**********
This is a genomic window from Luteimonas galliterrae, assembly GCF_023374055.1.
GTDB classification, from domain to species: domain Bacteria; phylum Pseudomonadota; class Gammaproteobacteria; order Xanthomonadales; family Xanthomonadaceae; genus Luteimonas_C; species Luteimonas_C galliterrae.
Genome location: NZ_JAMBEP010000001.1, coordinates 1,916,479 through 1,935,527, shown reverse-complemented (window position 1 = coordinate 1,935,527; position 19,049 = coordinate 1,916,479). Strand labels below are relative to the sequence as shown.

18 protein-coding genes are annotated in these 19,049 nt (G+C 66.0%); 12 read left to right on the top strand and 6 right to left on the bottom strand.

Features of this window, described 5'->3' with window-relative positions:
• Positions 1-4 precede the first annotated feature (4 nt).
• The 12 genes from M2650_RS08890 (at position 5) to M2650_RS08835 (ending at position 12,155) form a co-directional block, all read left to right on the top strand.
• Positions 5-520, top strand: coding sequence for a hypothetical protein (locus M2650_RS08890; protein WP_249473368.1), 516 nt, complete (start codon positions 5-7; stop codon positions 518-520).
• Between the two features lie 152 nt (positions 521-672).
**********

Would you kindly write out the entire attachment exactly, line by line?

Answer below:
This is a genomic window from Luteimonas galliterrae, assembly GCF_023374055.1.
GTDB classification, from domain to species: domain Bacteria; phylum Pseudomonadota; class Gammaproteobacteria; order Xanthomonadales; family Xanthomonadaceae; genus Luteimonas_C; species Luteimonas_C galliterrae.
Genome location: NZ_JAMBEP010000001.1, coordinates 1,916,479 through 1,935,527, shown reverse-complemented (window position 1 = coordinate 1,935,527; position 19,049 = coordinate 1,916,479). Strand labels below are relative to the sequence as shown.

18 protein-coding genes are annotated in these 19,049 nt (G+C 66.0%); 12 read left to right on the top strand and 6 right to left on the bottom strand.

Features of this window, described 5'->3' with window-relative positions:
• Positions 1-4 precede the first annotated feature (4 nt).
• The 12 genes from M2650_RS08890 (at position 5) to M2650_RS08835 (ending at position 12,155) form a co-directional block, all read left to right on the top strand.
• Positions 5-520, top strand: coding sequence for a hypothetical protein (locus M2650_RS08890; protein WP_249473368.1), 516 nt, complete (start codon positions 5-7; stop codon positions 518-520).
• Between the two features lie 152 nt (positions 521-672).